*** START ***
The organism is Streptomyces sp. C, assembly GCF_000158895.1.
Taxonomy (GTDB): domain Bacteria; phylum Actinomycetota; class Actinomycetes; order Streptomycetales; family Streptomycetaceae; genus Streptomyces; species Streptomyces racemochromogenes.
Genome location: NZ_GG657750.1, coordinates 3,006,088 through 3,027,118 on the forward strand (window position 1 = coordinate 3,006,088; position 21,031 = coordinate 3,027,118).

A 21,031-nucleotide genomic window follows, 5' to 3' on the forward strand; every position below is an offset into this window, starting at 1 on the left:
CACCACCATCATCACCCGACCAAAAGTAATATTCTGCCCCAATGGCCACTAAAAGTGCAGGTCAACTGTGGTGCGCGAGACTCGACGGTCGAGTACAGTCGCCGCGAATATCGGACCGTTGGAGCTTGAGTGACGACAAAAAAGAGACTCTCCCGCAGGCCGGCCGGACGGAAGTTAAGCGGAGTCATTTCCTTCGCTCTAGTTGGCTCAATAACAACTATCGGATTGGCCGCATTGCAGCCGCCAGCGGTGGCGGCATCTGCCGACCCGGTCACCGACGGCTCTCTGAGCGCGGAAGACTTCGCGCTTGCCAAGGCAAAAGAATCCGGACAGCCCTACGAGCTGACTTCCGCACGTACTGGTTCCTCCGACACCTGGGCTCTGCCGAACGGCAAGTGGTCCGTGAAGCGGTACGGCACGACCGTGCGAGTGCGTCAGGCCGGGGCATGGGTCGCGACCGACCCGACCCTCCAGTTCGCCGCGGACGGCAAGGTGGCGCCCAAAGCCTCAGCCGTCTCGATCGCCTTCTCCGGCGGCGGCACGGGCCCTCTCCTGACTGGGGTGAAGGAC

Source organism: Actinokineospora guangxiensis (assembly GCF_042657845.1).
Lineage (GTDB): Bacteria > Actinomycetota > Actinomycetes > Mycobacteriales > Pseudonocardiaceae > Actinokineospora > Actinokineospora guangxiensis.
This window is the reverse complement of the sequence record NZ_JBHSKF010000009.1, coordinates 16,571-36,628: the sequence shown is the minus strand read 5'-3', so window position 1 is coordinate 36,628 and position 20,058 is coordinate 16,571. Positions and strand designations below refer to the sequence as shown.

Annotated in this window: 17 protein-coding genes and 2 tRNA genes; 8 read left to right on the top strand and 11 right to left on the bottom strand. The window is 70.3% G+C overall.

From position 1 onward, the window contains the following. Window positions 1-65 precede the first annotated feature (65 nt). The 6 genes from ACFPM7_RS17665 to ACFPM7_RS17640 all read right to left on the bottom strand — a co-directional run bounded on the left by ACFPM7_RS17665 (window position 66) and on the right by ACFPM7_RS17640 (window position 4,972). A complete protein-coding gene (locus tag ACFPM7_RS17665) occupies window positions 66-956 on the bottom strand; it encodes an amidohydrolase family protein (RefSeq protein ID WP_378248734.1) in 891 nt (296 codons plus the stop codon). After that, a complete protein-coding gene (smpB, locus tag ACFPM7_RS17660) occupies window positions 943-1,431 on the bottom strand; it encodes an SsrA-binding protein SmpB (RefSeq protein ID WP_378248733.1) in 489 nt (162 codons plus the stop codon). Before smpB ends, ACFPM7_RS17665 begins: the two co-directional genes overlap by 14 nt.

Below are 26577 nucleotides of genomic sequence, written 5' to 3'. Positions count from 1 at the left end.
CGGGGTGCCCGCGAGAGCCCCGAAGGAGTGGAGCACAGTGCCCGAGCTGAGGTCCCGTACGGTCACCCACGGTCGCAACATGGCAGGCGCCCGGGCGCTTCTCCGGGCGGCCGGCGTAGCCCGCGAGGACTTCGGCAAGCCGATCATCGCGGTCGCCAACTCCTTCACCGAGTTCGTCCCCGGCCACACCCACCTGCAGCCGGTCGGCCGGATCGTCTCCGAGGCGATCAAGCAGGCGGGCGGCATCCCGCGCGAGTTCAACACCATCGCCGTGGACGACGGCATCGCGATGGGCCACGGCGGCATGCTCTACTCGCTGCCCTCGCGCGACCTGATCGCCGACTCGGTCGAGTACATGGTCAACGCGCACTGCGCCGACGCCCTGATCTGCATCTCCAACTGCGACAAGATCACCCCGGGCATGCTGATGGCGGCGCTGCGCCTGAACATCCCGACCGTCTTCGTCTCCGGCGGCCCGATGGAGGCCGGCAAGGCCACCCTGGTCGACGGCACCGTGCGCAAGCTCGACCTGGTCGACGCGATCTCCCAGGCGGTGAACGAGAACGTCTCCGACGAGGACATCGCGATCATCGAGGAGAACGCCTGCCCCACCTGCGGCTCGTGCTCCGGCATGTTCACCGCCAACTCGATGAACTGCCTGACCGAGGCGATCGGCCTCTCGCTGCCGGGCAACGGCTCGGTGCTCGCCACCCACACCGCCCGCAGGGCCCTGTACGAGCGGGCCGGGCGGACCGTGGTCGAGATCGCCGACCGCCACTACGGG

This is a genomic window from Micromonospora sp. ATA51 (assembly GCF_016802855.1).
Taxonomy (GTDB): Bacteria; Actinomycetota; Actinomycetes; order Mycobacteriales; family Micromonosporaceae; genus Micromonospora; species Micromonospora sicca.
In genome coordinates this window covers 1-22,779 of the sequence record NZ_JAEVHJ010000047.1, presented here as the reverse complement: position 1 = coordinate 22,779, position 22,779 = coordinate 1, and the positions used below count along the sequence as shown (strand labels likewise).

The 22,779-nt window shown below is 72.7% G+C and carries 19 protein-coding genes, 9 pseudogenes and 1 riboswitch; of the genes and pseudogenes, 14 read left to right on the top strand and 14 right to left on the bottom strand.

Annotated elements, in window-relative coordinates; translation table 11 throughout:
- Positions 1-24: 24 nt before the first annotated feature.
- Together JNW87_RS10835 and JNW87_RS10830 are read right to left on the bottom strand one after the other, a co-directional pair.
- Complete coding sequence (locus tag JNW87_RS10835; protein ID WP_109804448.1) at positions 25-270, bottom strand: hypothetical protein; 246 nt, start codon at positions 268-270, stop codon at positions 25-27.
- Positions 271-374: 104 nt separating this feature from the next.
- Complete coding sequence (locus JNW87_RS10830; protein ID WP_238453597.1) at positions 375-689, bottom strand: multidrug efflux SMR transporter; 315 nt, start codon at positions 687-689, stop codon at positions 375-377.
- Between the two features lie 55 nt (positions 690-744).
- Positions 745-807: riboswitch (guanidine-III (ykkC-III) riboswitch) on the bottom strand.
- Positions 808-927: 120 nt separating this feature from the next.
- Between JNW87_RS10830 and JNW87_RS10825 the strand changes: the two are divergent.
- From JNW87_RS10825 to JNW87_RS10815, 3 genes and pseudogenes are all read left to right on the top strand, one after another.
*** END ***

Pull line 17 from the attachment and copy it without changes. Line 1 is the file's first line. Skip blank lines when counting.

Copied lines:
Annotated elements, in window-relative coordinates; translation table 11 throughout: